I want to know the pros&cons of the two methods.
1. JSP will receive user's input from browser, and manipulate it, and then redirect to the appropriate JSP (such as error.jsp).
2. Servlet will receive user's input from browser, and manipulate it initially, and then redirect to the appropriate JSP (such as error.jsp) or doTransaction.jsp etc.
What are the plus and minuses of the two methods.
Thanks in advance,
Ultimately, JSPs execute as servlets. That said, one can take two views of developing web apps:
1. Application Centric
2. Document Centric
A web app can be put together using just a single servlet. Ugly, but it works (been there, done that, not proud of it).In other words, one can create several servlets that collectively form an application. This in MHO, is "Application Centric".
A Web app can also be put together using several JSP pages. JSP is supposed to be more friendly to HTML content creators that are familiar with some form of scripting. Granted that this is theoretical view that oversimplifies the scripting that has to go in JSPs. This would be a "Document Centric" approach to developing applications.
IMHO, I beleive that a combination is a better approach. I like the MVC approach and use a servlet as a controller, the model aspects being encapsulated by Java Beans (or EJBs if warranted), and the view aspect being handled by the JSPs.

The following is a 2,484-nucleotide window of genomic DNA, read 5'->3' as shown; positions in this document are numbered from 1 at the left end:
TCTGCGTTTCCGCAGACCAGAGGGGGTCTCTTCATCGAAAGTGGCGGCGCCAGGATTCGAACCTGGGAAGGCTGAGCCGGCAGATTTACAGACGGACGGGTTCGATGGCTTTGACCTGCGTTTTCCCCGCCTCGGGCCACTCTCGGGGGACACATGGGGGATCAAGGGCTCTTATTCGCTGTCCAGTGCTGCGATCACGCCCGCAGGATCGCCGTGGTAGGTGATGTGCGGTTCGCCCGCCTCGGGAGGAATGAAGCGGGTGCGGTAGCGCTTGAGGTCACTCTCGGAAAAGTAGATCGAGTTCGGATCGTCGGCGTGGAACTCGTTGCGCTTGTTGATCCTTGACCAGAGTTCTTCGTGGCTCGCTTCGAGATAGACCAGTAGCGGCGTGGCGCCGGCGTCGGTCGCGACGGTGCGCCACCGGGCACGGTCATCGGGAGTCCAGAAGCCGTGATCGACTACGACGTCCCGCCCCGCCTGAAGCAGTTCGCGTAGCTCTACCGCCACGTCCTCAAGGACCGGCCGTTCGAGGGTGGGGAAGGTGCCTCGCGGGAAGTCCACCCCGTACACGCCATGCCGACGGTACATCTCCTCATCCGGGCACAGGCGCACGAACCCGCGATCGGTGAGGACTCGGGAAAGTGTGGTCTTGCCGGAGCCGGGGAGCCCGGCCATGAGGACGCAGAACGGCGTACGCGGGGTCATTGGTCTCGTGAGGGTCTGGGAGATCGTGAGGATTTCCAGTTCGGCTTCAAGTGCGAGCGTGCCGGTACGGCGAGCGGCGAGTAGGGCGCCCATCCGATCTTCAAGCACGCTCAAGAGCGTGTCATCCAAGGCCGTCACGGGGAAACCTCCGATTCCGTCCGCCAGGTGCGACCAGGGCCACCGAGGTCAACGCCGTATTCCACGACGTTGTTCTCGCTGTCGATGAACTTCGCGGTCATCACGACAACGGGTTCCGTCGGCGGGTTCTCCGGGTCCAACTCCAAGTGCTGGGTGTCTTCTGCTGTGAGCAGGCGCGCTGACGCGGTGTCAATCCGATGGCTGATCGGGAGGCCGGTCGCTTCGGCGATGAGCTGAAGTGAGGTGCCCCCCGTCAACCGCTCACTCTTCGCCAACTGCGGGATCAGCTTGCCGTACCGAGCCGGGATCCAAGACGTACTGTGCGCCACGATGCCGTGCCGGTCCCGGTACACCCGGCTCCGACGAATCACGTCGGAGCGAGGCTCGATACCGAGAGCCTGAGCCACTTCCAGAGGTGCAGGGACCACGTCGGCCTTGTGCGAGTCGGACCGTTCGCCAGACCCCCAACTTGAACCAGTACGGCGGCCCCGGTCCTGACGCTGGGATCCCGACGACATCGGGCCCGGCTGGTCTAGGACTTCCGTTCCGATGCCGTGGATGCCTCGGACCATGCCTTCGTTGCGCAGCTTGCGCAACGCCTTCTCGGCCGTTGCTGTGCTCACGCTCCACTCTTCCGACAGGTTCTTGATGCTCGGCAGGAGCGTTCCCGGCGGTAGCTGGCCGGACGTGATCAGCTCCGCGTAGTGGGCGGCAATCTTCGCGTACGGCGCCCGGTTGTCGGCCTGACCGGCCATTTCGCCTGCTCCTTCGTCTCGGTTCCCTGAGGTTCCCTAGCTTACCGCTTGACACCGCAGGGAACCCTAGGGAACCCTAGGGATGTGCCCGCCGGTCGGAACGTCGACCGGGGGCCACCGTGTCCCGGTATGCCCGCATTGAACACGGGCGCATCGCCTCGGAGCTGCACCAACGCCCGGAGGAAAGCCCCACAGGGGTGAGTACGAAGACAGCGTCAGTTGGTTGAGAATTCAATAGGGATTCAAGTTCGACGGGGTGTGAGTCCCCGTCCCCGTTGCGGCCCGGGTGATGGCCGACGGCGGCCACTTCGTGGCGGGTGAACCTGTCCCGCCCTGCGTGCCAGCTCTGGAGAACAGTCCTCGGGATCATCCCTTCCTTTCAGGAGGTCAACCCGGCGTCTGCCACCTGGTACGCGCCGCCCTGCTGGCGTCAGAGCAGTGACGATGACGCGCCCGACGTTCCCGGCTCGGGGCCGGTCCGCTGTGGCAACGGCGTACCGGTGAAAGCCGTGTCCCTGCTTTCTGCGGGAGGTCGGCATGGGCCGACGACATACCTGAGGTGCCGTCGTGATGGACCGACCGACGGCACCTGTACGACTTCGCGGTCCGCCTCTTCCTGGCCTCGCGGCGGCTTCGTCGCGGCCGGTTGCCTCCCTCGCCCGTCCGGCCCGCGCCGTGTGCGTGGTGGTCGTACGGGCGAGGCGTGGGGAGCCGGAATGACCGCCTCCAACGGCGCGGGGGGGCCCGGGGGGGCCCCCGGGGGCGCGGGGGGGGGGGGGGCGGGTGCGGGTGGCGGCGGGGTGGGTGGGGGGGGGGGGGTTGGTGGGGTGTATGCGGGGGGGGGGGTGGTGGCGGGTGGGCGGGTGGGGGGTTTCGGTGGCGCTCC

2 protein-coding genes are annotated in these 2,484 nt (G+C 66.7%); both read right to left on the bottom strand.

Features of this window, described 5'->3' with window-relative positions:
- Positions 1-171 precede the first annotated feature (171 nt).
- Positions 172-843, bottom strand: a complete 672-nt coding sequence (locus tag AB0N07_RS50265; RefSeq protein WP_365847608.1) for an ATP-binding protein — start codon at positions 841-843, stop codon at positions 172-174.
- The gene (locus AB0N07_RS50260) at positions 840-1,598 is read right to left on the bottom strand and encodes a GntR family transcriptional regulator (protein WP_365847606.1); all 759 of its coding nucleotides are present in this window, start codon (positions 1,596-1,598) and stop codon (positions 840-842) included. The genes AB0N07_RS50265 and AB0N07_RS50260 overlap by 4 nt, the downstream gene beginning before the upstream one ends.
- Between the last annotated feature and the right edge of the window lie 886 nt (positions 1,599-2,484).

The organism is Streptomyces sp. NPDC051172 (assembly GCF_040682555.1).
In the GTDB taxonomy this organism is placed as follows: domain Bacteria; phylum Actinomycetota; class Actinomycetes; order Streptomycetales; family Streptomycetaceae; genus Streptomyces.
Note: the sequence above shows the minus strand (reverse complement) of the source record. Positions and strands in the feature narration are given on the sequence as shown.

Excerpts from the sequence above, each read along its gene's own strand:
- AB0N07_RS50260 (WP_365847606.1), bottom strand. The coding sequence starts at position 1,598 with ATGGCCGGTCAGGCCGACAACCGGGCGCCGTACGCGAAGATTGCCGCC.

All requests are handled by a controller servlet or several controller servlets, conceivably one for each major functionality that your application must handle. The controller servlet(s) instantiate the beans that do the necessary backend work and then forwards the request to the appropriate JSP page which "uses" the bean and does the page rendering.
The advantage of using a controller servlet rather than a JSP page is that since the intent is to provide "control" aspects to the application (IMO control=programming constructs) a straight up java program (just happens to be a servlet) is better suited. Additionally, you can take advantage of the init method to take care special initializations for you (ex: talking to a connection broker perhaps).
There is more than one way to solve the problem. The MVC approach offers a nice seperation of layers. Just my $0.02
Hope that helps.
shall u provide information regarding to MVC model.
shaik chan basha
The MVC model is very well documented, there are several resources online that talk about it in detail. The new book "JavaServer Pages" by Hans Bergsten (o'reilly) has a chapter dedicated to this. If you prefer online resources check out:
I am pretty sure there are others, use your favorite search engine to look for MVC architecture.